Dean Jones 41:56
You know, I'm a guy that loves to -- it's so funny, I was coaching a guy that, that's on my team. He's a young guy, he's on my team, he's 22. And we were talking about saving, right, and I was kind of coaching him about saving, you know. And, and, and, you know, I, you know, I was all revved up about compound interest, you know, that financial principle that you start saving your interest-free, and you get the benefit of all the compound interest that accumulates. I think it's kind of the same way with knowing your strengths early. It's like you get compound interest on your strengths, right? You get a head start on life, because you don't spend 10 or 20 years trying to figure out who am I and what I'm good at. You get insight right away to who you are and, and, and what your gifts are and ways that you contribute that are really meaningful. And so I think that's a, I think that's the reason to have people do that early.

Jim Collison 42:51
Super helpful if you actually unmute. When I was --

Dean Jones 42:55
I thought it was me.

Jim Collison 42:56
No, I just rebooted. So I got the sound back, Cheryl Pace. No, I'm just kidding. So when I was 17, joining the military, I took the ASVAB test, which is a skills-based assessment that kind of tells you what you're good at from a, from a career kind of standpoint. It is a, it's, it's a, I don't know how valid it is from a career assessment. But it told me that my, my very bottom was mechanical, like, engineering kind of things, like fixing things. And I wish someone, when I was 17 -- and the very top one was technology, by the way, it was technology. So they said, you know, so a recruiter looked at me and said, "Well, what do you want to do?" And I said, "Well, I guess I'm not very good at being a mechanic. So maybe I should learn to be a better mechanic." Like, why wouldn't I use this time to be a better mechanic? Now, in the end, it kind of paid off; it helped me be a better mechanic. I never did it as a job, and I shouldn't, because I shouldn't be trusted around tools -- let's just be really clear about this, right.

Jim Collison 43:55
But if someone had said to me in, in those days, "Hey, you've got this propensity for technology" -- I didn't know it yet; I mean, I kind of did, but I didn't know it -- and directed me in that way. I think this is similar, right, with teens when we did this internship program at Gallup, and we had a, we had them all take CliftonStrengths, and we could coach them on a weekly basis going through their Top 5 and stuff. Wow, what a privilege it was to have insight into that and let them experience that in their own context. We were mixing career exploration with this idea of their Top 5. And it's super powerful at that age. If it changes when they're 26 or 27, let it change; it's OK, right, it's OK. It's, I think, sometimes we, we want to just nail that thing down, Dean, and say, "It's got -- no, it has to be this way for --" Well, OK, we, you know, we grow. We grow in this. So --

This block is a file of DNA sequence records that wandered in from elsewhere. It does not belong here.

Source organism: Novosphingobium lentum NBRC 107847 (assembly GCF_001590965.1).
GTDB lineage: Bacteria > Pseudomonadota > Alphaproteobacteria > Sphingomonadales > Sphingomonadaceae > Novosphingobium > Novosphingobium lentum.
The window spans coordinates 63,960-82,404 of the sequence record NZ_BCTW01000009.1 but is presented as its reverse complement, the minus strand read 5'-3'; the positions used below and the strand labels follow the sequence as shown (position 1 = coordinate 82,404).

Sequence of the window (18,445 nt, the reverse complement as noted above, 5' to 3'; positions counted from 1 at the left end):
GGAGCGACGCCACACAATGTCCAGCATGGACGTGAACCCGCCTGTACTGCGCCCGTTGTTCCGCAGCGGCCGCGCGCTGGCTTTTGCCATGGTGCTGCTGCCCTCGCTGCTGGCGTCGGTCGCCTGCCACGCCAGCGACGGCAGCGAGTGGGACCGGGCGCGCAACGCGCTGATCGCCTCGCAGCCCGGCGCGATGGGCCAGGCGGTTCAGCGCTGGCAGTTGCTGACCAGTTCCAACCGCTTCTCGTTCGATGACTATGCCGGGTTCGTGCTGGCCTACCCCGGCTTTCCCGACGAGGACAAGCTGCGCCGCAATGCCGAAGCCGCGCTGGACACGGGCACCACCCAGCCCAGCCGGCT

Dean Jones 44:47
Yeah, I think you know, it's so funny. It made me think, you know, when I was in high school, you know, I was a senior in high school, and the guidance counselor had me take a career assessment test. And the career assessment test said the two careers that I was best suited for were, was nursing home director or grain elevator operator. And I'm not 100% sure -- to this day, I, literally, how are those two things related to one another? And what, what did they see in me that said, These are your career, this is your path, Dean. Right.

Dean Jones 45:18
To your point, you know -- and maybe this goes to Florence's other question that she asked us -- but she, you know, I was thinking about a gal that I work with now that I've been, I've been coaching. And, you know, she came to us, she came to us at Gallup. And she's kind of a mid-career person. And one of the things I noticed working with her is I, you know, I'd talk with her, and I'd ask her questions, and she'd give me kind of, like, one-, one-, one-word answers, right. And then I got her CliftonStrengths, and she's like, Communication No. 5. And I was like, What is going on? And I realized, like, somebody -- up to the point that she came to Gallup, and somebody started saying to her, "No, we want you to be, we want the full expression of your talents and strengths," right? Somebody was trying to put her in a box, right, that had nothing to do with her talents and strengths. And a lot of the coaching I've given her is, How do we take the lid off that Communication? How do we get her to trust her voice? How do we get her to be a full expression of her talents and strengths?

Dean Jones 46:18
And so I think, you know, to Dan's question and then Florence's question, right? You know, you get people like that, and, and, you know, the world's trying to make you be a particular way. And when you got an anchor like, Hey, I know what my talent is; I know who I am. And it gives you a place to stand in who you are, and the contribution that you are, so you can go make a difference in the world. And so that's why I think it's so powerful.